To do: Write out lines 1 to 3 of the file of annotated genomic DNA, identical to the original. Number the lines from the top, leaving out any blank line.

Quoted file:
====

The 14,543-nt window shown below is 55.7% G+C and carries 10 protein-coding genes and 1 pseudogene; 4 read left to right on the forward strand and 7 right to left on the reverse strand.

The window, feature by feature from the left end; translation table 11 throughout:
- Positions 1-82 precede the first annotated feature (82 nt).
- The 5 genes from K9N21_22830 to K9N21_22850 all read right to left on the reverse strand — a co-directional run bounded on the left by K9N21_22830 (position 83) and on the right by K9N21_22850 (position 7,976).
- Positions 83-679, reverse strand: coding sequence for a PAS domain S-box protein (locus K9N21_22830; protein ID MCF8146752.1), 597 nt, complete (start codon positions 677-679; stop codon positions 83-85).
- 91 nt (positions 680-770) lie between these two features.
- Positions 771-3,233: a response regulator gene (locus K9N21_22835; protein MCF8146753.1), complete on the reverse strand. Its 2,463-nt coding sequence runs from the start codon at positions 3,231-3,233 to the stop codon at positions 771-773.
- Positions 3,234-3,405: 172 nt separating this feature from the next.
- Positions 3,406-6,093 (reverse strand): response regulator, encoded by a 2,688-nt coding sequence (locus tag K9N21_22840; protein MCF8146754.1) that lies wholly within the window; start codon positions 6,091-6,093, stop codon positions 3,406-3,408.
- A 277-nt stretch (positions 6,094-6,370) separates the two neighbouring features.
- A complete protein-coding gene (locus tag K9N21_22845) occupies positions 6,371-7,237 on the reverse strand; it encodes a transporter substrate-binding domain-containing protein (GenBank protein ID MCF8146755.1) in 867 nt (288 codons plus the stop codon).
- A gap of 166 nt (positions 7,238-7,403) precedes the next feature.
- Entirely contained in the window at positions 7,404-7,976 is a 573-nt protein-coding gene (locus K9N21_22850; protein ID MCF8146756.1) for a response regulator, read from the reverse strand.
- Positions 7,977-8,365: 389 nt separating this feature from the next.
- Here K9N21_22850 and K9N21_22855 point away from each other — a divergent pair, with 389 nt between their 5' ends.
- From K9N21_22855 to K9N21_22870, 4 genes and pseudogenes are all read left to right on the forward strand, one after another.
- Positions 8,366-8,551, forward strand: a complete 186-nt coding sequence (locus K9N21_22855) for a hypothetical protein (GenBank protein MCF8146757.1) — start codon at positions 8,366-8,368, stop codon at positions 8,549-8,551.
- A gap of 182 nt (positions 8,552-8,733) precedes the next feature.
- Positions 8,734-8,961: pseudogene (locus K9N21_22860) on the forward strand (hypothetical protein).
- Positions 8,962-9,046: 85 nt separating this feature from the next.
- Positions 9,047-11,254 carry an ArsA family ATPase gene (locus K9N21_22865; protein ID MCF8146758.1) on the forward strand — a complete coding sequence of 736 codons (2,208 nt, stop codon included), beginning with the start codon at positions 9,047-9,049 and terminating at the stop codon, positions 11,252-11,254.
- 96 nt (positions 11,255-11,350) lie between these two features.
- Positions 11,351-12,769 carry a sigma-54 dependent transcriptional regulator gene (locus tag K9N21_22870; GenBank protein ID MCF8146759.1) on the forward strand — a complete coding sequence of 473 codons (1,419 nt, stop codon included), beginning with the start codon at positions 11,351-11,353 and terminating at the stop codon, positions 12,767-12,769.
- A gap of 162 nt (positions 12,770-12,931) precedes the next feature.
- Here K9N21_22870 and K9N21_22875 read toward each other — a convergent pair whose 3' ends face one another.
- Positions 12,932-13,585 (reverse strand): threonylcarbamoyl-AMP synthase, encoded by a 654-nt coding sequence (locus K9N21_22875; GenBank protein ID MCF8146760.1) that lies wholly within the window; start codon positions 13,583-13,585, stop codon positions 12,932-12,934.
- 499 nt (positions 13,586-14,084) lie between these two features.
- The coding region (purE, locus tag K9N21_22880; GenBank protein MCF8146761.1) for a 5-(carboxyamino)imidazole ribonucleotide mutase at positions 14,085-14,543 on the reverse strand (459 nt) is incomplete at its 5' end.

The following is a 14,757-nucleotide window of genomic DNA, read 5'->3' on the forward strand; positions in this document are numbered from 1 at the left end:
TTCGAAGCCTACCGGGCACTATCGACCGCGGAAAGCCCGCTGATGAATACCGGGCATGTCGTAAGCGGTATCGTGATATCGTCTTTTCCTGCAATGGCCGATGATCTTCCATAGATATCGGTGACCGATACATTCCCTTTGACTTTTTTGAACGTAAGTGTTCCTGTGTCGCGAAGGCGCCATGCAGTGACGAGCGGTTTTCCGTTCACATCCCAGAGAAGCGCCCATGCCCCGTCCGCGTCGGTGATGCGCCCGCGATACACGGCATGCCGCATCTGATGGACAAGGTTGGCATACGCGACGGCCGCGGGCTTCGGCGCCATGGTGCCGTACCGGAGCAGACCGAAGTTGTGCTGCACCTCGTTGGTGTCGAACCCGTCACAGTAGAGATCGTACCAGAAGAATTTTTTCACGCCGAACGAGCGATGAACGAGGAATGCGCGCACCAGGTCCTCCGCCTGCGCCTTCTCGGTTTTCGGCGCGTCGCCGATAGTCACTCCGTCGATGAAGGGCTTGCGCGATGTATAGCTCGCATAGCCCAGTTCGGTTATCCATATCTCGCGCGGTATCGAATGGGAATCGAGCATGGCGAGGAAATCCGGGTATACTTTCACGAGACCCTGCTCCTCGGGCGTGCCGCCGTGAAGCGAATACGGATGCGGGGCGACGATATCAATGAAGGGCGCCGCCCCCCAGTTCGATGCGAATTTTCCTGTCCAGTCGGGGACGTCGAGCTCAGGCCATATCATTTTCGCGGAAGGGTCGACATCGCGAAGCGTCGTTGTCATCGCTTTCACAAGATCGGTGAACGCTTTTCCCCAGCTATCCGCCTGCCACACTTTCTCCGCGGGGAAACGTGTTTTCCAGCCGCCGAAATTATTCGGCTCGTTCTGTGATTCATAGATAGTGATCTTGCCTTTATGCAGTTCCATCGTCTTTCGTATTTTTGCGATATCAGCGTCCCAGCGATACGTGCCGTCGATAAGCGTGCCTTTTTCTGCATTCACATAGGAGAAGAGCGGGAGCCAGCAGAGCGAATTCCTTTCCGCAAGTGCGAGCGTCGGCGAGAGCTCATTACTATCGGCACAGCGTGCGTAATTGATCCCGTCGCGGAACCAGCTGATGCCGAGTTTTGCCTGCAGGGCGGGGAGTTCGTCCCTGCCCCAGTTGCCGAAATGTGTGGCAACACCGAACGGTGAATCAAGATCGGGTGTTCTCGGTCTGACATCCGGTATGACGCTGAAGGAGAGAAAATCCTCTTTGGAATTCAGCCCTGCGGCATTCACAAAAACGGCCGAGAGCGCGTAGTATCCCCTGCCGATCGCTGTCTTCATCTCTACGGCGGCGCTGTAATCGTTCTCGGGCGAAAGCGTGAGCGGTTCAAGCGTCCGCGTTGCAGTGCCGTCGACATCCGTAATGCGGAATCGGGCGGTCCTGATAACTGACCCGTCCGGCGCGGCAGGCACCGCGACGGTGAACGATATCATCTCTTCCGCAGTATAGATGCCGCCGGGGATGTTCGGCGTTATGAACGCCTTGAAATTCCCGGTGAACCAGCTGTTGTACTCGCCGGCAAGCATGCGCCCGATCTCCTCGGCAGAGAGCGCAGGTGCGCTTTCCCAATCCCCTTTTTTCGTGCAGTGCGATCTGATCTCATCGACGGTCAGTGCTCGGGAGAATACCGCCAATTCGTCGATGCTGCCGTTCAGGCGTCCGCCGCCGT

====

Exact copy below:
The 14,543-nt window shown below is 55.7% G+C and carries 10 protein-coding genes and 1 pseudogene; 4 read left to right on the forward strand and 7 right to left on the reverse strand.

The window, feature by feature from the left end; translation table 11 throughout:
- Positions 1-82 precede the first annotated feature (82 nt).